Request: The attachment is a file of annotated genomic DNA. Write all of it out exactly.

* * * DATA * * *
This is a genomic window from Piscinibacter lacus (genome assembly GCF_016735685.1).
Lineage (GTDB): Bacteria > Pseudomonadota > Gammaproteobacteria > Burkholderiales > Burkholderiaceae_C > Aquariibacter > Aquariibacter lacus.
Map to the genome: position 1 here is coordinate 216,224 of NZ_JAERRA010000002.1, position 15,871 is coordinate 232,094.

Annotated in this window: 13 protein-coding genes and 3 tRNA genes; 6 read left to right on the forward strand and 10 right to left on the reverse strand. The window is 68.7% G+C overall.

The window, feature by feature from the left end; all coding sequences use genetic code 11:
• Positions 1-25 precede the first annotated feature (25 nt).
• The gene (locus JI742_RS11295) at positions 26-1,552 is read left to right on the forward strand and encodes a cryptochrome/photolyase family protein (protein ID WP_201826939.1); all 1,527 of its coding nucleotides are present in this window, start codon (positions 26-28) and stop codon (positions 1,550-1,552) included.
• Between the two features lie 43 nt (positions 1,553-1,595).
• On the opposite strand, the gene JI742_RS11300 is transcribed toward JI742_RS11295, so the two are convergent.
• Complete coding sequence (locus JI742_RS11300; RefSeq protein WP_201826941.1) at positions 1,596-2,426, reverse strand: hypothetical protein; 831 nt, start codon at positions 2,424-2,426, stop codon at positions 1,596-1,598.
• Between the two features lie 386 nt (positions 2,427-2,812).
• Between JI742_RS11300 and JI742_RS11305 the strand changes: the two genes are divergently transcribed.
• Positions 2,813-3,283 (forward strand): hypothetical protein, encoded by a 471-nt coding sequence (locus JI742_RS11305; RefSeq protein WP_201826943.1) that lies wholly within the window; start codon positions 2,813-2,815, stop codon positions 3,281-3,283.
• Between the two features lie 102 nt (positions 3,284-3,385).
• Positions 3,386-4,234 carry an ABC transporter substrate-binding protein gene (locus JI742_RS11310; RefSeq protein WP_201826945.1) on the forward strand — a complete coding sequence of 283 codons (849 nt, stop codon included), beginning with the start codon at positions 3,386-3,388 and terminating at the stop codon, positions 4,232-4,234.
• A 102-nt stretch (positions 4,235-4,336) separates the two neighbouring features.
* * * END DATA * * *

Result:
This is a genomic window from Piscinibacter lacus (genome assembly GCF_016735685.1).
Lineage (GTDB): Bacteria > Pseudomonadota > Gammaproteobacteria > Burkholderiales > Burkholderiaceae_C > Aquariibacter > Aquariibacter lacus.
Map to the genome: position 1 here is coordinate 216,224 of NZ_JAERRA010000002.1, position 15,871 is coordinate 232,094.

Annotated in this window: 13 protein-coding genes and 3 tRNA genes; 6 read left to right on the forward strand and 10 right to left on the reverse strand. The window is 68.7% G+C overall.

The window, feature by feature from the left end; all coding sequences use genetic code 11:
• Positions 1-25 precede the first annotated feature (25 nt).
• The gene (locus JI742_RS11295) at positions 26-1,552 is read left to right on the forward strand and encodes a cryptochrome/photolyase family protein (protein ID WP_201826939.1); all 1,527 of its coding nucleotides are present in this window, start codon (positions 26-28) and stop codon (positions 1,550-1,552) included.
• Between the two features lie 43 nt (positions 1,553-1,595).
• On the opposite strand, the gene JI742_RS11300 is transcribed toward JI742_RS11295, so the two are convergent.
• Complete coding sequence (locus JI742_RS11300; RefSeq protein WP_201826941.1) at positions 1,596-2,426, reverse strand: hypothetical protein; 831 nt, start codon at positions 2,424-2,426, stop codon at positions 1,596-1,598.
• Between the two features lie 386 nt (positions 2,427-2,812).
• Between JI742_RS11300 and JI742_RS11305 the strand changes: the two genes are divergently transcribed.
• Positions 2,813-3,283 (forward strand): hypothetical protein, encoded by a 471-nt coding sequence (locus JI742_RS11305; RefSeq protein WP_201826943.1) that lies wholly within the window; start codon positions 2,813-2,815, stop codon positions 3,281-3,283.
• Between the two features lie 102 nt (positions 3,284-3,385).
• Positions 3,386-4,234 carry an ABC transporter substrate-binding protein gene (locus JI742_RS11310; RefSeq protein WP_201826945.1) on the forward strand — a complete coding sequence of 283 codons (849 nt, stop codon included), beginning with the start codon at positions 3,386-3,388 and terminating at the stop codon, positions 4,232-4,234.
• A 102-nt stretch (positions 4,235-4,336) separates the two neighbouring features.